Look at me but do not get wet: Apple faces a misleading advertising claim

The OCU has complained to Apple before the Department of Consumer Affairs of the Community of Madrid by the announcement of the iPhone in July accusing the company of using misleading advertising to promote your smartphone.

They refer specifically to the mention of resistance to water: in the announcement “the user is made to understand that the mobile is waterproof,” OCU explains in the statement, “what it does not say is that in the legal guarantee expressly excludes any damage caused by liquids”.

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The OCU wants to sanction Apple

According to this body, this exclusion “breaches the rules on guarantees, which obliges the seller of a product to provide the guarantee on the characteristics of the product that stands out in its advertising.” Apple misleads consumers pointing to a water resistance, which is clearly conditioned by the limited warranty claim in the statement.

OCU asks the rectification or withdrawal of the notice by the confusion to consumers, but also demand a financial penalty “proportional to the impact of the announcement and the turnover of the company” as punishment.

The aim of this sanction would be by this organization to ensure that such practices will not be repeated and will not allow companies to take advantage of the confusion to make profits while “violate the rights of consumers.”

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The small print of water resistance affects all manufacturers

Apple is affected by this lawsuit, but Sony or Samsung could have happened to them exactly the same to boast of water resistance in several of its smartphones.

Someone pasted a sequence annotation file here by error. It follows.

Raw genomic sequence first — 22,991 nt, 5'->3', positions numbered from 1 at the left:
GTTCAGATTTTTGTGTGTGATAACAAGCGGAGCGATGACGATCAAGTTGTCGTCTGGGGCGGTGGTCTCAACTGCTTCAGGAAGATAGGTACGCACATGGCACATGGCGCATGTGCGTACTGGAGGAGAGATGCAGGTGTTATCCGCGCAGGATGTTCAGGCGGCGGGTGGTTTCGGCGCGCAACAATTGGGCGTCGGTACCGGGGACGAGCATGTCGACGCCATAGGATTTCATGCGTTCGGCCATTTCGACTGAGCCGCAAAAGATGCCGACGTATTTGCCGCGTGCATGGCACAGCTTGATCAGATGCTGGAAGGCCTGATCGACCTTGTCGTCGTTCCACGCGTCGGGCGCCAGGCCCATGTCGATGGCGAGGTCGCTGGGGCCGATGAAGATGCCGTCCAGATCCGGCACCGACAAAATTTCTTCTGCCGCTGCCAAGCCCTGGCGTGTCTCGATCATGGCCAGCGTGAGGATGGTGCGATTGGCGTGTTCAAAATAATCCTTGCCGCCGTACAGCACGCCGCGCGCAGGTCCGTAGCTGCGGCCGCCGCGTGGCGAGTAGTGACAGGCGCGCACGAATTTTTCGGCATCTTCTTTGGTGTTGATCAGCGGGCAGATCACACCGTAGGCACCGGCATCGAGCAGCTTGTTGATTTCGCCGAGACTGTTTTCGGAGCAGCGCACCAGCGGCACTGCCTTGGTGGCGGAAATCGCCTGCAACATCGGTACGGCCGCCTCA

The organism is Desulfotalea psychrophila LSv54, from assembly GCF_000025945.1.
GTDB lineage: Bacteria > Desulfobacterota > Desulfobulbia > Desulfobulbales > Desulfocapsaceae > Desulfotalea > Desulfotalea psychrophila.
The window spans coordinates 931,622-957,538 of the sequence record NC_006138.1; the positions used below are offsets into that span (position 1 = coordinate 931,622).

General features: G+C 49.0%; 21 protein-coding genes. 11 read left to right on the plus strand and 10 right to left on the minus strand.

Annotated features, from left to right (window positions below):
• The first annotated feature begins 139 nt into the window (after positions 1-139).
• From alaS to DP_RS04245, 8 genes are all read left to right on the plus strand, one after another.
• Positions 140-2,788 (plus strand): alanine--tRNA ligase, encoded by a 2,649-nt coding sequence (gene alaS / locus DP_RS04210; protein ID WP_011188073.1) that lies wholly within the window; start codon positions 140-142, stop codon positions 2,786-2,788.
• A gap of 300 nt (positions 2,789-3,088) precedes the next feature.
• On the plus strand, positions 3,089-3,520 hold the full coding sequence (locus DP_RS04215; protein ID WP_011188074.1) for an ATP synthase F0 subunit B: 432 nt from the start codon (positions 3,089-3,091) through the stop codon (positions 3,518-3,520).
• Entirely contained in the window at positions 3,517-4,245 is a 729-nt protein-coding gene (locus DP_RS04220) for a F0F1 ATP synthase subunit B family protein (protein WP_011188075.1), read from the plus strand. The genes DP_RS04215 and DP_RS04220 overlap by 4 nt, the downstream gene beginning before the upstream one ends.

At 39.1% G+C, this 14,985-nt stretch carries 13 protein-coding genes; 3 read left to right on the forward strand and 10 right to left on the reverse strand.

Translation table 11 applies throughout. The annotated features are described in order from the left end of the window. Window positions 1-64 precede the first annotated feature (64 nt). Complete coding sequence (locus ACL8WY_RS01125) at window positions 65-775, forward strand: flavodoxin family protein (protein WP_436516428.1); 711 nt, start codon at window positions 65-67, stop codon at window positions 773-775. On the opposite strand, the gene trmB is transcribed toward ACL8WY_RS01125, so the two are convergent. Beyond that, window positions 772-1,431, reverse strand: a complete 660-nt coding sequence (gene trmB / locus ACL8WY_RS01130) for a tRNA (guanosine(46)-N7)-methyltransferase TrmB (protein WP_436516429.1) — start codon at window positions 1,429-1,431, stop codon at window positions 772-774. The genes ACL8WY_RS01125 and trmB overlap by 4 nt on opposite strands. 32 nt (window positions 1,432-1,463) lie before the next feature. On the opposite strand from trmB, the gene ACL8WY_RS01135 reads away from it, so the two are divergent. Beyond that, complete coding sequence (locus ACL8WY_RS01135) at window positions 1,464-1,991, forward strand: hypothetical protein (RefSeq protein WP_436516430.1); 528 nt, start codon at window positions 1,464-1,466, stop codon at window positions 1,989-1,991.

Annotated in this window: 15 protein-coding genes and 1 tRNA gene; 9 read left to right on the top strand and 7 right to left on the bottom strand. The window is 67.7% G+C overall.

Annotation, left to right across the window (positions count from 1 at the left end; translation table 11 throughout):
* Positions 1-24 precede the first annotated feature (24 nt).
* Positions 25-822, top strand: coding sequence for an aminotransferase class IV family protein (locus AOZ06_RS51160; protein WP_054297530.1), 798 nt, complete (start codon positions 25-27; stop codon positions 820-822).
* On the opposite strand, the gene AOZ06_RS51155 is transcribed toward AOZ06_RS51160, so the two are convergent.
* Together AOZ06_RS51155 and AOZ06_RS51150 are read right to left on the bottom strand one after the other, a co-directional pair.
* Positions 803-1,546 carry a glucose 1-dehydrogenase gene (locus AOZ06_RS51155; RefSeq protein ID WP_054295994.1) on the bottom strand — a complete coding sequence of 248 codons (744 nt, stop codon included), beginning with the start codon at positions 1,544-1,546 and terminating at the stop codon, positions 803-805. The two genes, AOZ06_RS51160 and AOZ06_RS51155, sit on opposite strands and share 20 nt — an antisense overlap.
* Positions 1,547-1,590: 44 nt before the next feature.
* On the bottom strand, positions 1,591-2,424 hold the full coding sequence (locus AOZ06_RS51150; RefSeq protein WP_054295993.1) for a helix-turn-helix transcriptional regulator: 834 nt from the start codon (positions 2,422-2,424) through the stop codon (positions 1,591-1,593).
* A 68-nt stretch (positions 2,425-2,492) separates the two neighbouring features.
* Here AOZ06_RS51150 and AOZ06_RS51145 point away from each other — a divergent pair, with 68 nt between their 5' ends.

Manufacturers who have taken advantage of IP67 and IP68 certifications have always done with a small mouth and with many reservations when they gave extended information on their websites. The official announcements of product highlighted that capacity, which was later clarified in the terms of use and the guarantees that enjoyed those products. The examples are clear…

  • Sony: Make it clear that the guarantee does not cover damage caused by moisture, and indeed years after announcing that water resistance problems with warranty coverage made will make changes in the way of announcing this feature. Like the rest of the manufacturers, the IP68 certification of some of its devices warns that this option helps to use the devices in such situations, but does not guarantee that these n can suffer damages if not taken care of.
  • Apple: Those responsible for this company have a page specific support in clearly indicate that “liquid damage in the iPhone and iPod are not covered by the warranty.” These devices have a liquid contact indicator that allows you to check whether or not damage has occurred.
  • Samsung: We have for example this PDF document in which we explained how to maintain that protection from water and dust in the Galaxy S7 and S7 Edge Galaxy. Beware of putting it in water that moves with great force or in places where the water is not fresh (for example, the sea). In such cases, “clean it immediately with fresh water and dry it gently with a soft, clean garment”. The product warranty specifies that “this limited warranty does not cover: (A) defects or damages resulting from exposure to liquids, moisture, sand or dirt”, which seems to make it clear that if you break down for having put it in water, you will have it

All manufacturers therefore the striking advantage of this feature to promote their products, but the coverage guarantees are much more limited than users might think seeing ads like those offered by these manufacturers. Pending Apple’s response to this lawsuit, we will see if this capability is still included and as announced by manufacturers in the future.

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